Southwark Cathedral – a poem by Edward Alport

Southwark Cathedral

If the gnarled veined fingers
Of an old grey man,
Stretched up a hundred feet
Above my head,
With fingers interlaced,
And nails silver painted,
And wrists all decorated,
By the dead

Then I could believe
I was in the cathedral,
And it may say something
For the soul of stone,
That the cool crisp vaulting
Still conveys some benediction
From the trees outside
To the carved oak throne.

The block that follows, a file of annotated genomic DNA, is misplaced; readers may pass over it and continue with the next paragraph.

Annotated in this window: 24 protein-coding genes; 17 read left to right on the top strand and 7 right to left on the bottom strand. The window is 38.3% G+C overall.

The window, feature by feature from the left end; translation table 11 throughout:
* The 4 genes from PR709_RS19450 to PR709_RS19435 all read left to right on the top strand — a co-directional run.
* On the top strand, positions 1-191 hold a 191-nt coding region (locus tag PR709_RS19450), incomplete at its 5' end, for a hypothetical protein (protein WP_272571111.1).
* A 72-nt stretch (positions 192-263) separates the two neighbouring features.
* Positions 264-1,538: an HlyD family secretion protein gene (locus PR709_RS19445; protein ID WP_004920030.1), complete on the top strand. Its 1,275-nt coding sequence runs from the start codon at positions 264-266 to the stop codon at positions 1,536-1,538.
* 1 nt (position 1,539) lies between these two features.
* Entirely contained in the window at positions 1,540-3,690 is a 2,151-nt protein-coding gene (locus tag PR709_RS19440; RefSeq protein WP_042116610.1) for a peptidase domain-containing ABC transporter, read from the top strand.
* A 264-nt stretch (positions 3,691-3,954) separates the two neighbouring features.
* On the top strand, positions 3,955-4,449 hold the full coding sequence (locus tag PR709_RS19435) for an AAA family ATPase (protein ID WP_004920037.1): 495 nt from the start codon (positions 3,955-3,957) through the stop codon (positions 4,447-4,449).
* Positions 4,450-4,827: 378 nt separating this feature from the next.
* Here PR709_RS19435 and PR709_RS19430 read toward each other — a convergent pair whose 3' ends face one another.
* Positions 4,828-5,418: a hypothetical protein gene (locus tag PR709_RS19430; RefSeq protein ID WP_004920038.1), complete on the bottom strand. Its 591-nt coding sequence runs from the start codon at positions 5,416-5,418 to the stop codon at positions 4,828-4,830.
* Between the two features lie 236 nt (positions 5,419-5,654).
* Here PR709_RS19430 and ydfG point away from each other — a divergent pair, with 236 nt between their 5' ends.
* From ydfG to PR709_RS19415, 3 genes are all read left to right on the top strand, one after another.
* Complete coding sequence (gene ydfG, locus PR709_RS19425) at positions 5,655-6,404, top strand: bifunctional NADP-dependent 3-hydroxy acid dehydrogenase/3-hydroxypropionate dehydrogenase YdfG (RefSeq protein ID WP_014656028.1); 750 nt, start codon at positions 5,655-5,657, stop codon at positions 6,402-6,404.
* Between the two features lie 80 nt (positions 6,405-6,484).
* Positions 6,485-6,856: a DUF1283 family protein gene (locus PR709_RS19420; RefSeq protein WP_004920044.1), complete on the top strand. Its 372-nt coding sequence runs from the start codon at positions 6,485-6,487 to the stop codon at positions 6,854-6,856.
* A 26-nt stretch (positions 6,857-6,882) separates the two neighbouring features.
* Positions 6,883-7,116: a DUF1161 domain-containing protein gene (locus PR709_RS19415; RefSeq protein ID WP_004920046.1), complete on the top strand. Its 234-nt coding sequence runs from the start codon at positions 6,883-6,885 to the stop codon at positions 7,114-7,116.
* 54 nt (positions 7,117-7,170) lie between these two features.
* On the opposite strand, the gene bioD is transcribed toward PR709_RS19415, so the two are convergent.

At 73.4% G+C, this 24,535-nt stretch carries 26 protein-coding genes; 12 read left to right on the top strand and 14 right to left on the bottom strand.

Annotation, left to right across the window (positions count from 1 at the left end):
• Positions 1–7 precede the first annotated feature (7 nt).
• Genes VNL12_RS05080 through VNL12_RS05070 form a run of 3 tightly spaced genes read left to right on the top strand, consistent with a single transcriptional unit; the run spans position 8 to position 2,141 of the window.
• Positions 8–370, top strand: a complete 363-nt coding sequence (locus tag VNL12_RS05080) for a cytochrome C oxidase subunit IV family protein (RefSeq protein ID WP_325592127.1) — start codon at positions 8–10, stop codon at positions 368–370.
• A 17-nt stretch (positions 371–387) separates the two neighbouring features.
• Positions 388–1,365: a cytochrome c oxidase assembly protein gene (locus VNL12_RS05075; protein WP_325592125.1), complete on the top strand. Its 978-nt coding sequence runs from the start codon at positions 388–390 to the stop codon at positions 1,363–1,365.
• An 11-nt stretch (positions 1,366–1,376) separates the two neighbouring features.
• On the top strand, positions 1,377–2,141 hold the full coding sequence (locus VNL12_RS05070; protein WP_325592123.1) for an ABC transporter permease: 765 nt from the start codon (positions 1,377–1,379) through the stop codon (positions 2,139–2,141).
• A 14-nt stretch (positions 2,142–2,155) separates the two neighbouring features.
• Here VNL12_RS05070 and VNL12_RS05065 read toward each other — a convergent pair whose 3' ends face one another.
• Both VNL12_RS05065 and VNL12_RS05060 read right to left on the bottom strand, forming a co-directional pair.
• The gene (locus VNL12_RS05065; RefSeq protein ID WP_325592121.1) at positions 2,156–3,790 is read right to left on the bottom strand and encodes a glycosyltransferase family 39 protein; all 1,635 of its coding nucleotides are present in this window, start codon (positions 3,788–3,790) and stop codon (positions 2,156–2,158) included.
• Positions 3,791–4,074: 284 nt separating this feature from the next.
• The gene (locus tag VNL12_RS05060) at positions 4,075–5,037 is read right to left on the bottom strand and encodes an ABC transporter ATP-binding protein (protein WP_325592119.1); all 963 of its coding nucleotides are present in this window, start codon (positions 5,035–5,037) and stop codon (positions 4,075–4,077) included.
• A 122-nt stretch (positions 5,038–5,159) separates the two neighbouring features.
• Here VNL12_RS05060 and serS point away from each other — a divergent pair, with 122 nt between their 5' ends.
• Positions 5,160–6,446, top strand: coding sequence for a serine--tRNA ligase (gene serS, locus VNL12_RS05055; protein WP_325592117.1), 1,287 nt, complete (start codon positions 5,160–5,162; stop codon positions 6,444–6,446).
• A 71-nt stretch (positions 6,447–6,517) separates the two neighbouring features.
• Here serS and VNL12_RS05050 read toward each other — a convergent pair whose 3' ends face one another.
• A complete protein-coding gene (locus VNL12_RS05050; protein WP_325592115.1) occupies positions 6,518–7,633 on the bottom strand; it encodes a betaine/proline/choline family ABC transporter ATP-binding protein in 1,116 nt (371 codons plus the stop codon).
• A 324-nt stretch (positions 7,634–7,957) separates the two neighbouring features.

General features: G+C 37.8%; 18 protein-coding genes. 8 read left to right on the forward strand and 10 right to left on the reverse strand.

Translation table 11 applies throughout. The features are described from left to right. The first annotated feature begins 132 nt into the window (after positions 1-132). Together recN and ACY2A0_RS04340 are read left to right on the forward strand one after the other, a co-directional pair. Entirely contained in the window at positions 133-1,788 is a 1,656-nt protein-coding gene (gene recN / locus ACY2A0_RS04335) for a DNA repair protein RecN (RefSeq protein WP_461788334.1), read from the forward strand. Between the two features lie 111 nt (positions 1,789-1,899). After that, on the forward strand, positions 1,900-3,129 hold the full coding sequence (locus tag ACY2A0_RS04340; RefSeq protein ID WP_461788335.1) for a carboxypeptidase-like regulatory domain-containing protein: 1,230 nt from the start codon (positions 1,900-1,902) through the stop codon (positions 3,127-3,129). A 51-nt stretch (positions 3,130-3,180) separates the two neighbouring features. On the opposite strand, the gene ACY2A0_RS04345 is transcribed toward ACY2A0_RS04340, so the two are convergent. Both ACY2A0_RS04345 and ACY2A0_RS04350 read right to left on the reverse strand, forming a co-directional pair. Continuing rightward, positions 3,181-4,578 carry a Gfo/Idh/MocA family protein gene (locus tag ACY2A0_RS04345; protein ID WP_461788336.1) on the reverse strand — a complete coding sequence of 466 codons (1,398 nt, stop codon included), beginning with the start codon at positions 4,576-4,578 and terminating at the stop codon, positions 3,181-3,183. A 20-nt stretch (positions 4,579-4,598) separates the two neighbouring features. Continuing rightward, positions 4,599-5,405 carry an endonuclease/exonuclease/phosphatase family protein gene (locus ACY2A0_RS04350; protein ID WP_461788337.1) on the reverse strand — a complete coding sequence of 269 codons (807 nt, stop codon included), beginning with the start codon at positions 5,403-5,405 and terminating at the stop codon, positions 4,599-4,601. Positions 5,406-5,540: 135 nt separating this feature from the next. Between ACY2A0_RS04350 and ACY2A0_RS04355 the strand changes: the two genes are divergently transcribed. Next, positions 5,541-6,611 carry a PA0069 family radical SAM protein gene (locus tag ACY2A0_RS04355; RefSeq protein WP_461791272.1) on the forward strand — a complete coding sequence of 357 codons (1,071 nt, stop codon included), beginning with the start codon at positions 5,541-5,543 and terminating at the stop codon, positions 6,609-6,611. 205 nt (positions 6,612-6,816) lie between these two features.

And the snarling gryphons
In their bright new livery
Watch the snarling traffic
In its jostling lanes,
But the cathedral echoes
To the peace of plenty.
And the organ echoes
With the growl of trains.


Edward Alport is a proud Essex Boy and retired teacher. He occupies his time as a gardener and writer for children. He has had poetry published in a variety of webzines and magazines. When he has nothing better to do he posts snarky micropoems on Twitter as @cross_mouse.

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